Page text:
La Finestra: Trends Spotting

    Just like fashion, food trends come and go in the blink of an eye. Every year, we see a rise in these fads that inevitably affect the way we eat and plan our meals. From superfoods to juice cleanses, the modern dining pattern has undeniably been influenced by the presence of a health-conscious effort, which we see continuing into 2020.

    Learn more 2020 Food trends according Chefs

    Play Video

    If you’re feeling forgetful, it could be due to a lack of sleep or a number of other reasons, including genetics, level of physical activity and lifestyle and environmental factors. However, there’s no doubt that diet plays a major role in brain health.

    The best menu for boosting memory and brain function encourages good blood flow to the brain — much like what you’d eat to nourish and protect your heart. Research found the Mediterranean Diet helps keep aging brains sharp, and a growing body of evidence links foods such as those in the Mediterranean diet with better cognitive function, memory and alertness

    Learn more by visiting: Types of Foods to Help Boost Your Memory

    Meeting the Demand for Safe, Natural Products

    Lately, while shopping at my local grocery store, I have noticed the increasing number of food products marketed as organic or preservative-free. More and more, consumers are demanding green labels and ingredient lists they can understand. Yet food safety — preventing food spoilage and contamination from microbial pathogens — must remain a top priority for food producers. The food safety industry faces many challenges if it is to transition away from the use of refined chemicals toward more label-friendly preservatives.

    By Suzanne Osborne, PhD
    Wednesday, 30 April 2014

    Kale is one of the cruciferous vegetables, cancer fighters full of fiber and antioxidants. great addition to salads or you can bake it with a spritz of extra virgin-olive oil and sea salt for a crispy potato chip alternative.

    Hail to the Kale!!
    Click on the image below to enlarge
    2020 Culinary Forecast
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    Play Video
    Nutrition, Eat Better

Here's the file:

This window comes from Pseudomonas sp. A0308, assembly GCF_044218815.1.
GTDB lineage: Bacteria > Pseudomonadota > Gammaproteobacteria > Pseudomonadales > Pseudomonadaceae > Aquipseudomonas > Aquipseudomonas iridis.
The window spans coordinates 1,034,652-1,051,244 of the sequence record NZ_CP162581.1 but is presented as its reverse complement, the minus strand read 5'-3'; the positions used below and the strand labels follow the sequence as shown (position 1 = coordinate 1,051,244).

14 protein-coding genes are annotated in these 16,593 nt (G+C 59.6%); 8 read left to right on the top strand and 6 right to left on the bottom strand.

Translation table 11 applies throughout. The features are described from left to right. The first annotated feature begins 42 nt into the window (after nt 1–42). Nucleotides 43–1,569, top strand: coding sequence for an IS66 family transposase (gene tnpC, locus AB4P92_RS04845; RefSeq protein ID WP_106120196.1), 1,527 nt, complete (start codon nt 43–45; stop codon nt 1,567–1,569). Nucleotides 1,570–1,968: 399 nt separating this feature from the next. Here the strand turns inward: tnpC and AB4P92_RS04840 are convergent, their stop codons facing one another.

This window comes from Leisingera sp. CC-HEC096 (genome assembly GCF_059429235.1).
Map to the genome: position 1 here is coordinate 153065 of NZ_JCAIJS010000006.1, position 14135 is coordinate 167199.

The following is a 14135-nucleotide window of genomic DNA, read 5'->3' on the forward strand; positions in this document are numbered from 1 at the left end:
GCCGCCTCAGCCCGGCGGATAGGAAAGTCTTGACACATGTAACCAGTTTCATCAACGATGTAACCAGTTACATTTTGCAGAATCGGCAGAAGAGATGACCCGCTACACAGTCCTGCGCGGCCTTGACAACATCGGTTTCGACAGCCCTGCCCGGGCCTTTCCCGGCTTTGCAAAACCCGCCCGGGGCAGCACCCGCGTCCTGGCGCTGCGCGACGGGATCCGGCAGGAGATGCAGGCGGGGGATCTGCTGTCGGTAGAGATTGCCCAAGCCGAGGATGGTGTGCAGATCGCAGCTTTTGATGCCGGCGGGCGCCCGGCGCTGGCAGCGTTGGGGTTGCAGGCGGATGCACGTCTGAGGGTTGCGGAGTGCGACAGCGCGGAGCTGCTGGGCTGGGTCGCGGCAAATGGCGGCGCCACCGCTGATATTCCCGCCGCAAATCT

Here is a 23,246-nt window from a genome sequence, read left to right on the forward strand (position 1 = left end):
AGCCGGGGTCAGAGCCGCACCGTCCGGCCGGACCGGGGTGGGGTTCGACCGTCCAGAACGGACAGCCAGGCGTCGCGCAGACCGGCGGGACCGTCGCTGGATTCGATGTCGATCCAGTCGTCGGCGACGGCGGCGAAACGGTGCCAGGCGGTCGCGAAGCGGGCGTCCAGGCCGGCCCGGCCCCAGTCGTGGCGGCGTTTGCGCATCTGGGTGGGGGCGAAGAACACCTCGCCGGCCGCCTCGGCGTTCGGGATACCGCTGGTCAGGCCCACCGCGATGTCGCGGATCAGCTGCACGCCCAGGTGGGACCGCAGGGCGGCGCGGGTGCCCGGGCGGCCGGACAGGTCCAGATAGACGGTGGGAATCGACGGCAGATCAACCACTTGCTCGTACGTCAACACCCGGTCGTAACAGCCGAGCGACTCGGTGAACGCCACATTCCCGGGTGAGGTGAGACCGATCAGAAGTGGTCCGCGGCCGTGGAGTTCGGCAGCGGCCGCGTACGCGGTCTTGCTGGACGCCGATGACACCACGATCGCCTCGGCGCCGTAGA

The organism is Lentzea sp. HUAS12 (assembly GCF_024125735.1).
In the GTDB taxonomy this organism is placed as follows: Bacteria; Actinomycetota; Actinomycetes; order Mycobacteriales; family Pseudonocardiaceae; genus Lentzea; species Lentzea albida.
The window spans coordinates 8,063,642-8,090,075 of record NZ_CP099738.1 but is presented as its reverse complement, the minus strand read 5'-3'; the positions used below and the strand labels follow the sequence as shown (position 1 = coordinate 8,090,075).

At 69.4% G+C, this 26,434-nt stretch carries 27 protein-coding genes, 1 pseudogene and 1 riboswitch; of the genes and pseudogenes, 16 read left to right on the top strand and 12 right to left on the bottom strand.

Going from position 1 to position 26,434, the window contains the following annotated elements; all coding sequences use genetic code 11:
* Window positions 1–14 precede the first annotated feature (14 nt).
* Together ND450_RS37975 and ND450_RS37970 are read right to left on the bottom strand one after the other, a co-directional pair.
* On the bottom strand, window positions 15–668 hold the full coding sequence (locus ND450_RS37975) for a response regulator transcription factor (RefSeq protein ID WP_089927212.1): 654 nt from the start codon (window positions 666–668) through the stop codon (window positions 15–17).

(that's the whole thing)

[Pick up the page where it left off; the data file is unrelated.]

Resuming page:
Salt, Consuming the right amount, Most Americans consume more sodium than is good for their health, according to the Centers for Disease Control and Prevention. Learn more!

    8 Tips For Avoiding Gluten Cross Contamination – PrimoHealthCoach

    ▪ Oils that have been used to deep fry battered foods will contaminate foods like French fries. Use separate oils, and ask the chef when dining out if the same oil is used for battered foods.

    ▪ Cutlery, utensils and potsand pans must be thoroughly cleaned before cooking gluten-free to avoid cross-contamination.

    ▪ Toasters and ovens that have been used for glutenous breads can contaminate gluten-free breads. At home try to keep two separate toasters.

    ▪ Grills and barbecues can easily cross-contaminate foods if not properly cleaned. Many sauces used to barbecue have gluten.

    ▪ Sifters used for both glutenous and gluten-free flours will cross-contaminate. At home if you use both types of flour, keep separate properly labeled sifters.

    ▪ Your mayonnaise, peanut butter jar, jams and jellies are easily contaminated when making sandwiches.

    ▪ Glutenous flours have a tendency to stay airborne for some time after use. Cooking in a kitchen shortly after preparing foods with glutenous flours is risky for the sensitive person. Because of this I find it very hard to believe that you can get a truly gluten-free pizza from a pizza restaurant that makes regular pizza as well.

    ▪ Any foods not prepared in a gluten-free facility, including your own home, runs the risk of getting cross-contaminated.

    Goodness!!

    Avocado oil; this silky fruit oil helps fight joint condition and promoted soft skin.

    Click on the image below to enlarge
    Categories: Newsletters

    2 Comments

    thecertificationblog · November 1, 2020 at 12:54 am

    This is a TERRIFIC newsletter, and we appreciate the inclusion of the IFSEA flyer. We are here to support chefs in this great time of need. We want them to come out the other end of the Covid crisis with stronger credentials than they had going in. There will be MORE people going for LESS jobs. So time to be productive while you are out of work. Ed Manley.

    Cynthia Banasinski · November 2, 2020 at 5:43 am

    Very very Interesting, Informative, detailed . Love reading the information.
    Awesome job
    Chef Lucio , Toni Ali and all of your team.
    Look forward to reading December 2020
    KUDOS 🌹🌹